The first half of Edward Hall's production of The Taming of the Shrew is almost unbearable; unrelentingly shrill, played entirely for cheap laughs and with almost no emotional integrity. Occasionally we get a brief glimpse of something more when Vince Leigh's Petruchio (who doubles as Christopher Sly) is left alone or with Dan Wheeler's Katherine for a much-needed lull in the sensory onslaught, but barely anyone else is allowed to act without silly voice or posturing, and too much is plain inaudible.

Like the company itself, this production is a concept pushed way beyond its usefulness. Making the most of the often ignored play-within-the-play device, the whole first half is played as a thigh-slapping parody of theatricality, which gets old very quickly. Imagine someone employed Bottom's mechanicals to perform the whole Midsummer Night's Dream and you'll understand why this production doesn't work.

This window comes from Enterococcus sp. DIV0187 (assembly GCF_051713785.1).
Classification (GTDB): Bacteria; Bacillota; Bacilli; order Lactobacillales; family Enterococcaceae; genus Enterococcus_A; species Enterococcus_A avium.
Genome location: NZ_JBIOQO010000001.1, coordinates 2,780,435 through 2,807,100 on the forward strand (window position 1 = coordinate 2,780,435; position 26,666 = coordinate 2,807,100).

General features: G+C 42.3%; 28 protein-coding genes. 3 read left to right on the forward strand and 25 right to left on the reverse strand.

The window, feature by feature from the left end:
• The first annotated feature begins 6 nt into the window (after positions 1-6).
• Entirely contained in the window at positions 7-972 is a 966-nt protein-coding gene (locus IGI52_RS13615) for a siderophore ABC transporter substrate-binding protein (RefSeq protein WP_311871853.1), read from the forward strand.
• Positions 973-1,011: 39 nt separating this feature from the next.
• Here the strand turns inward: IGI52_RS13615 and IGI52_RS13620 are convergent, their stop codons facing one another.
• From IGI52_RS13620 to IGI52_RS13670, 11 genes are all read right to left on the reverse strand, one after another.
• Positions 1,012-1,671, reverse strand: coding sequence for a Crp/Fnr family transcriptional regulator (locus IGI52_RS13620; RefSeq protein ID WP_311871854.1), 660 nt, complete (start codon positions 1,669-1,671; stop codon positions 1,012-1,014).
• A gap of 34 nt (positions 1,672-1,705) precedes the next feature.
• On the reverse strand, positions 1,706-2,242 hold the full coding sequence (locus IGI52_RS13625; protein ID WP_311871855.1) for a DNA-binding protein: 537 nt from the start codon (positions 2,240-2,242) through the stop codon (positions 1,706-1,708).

Those prepared to return for the second half will discover something much richer. Yes, the slapstick and buffoonery still feature but, increasingly, Leigh begins to do something really interesting with Petruchio. Rather than present Katherine's "taming" as a jolly romp, this production exposes it for the physical and psychological torture that it is. Wheeler too is allowed to find some depth in his role, as Katherine, now in rags, is made abject, forced to beg for food and claim the sun is the moon. This is more 1984 than Shakespearean comedy; the "shrew" is not tamed, but utterly broken, and it is as terrible to watch as it should be. No doubt the histrionics of the first half are intended to off-set the darkness of the second, but the pay-off doesn't quite justify the ordeal.

The Taming of the Shrew runs at the Lyceum Theatre, Sheffield until 11 May. For further information visit www.sheffieldtheatres.co.uk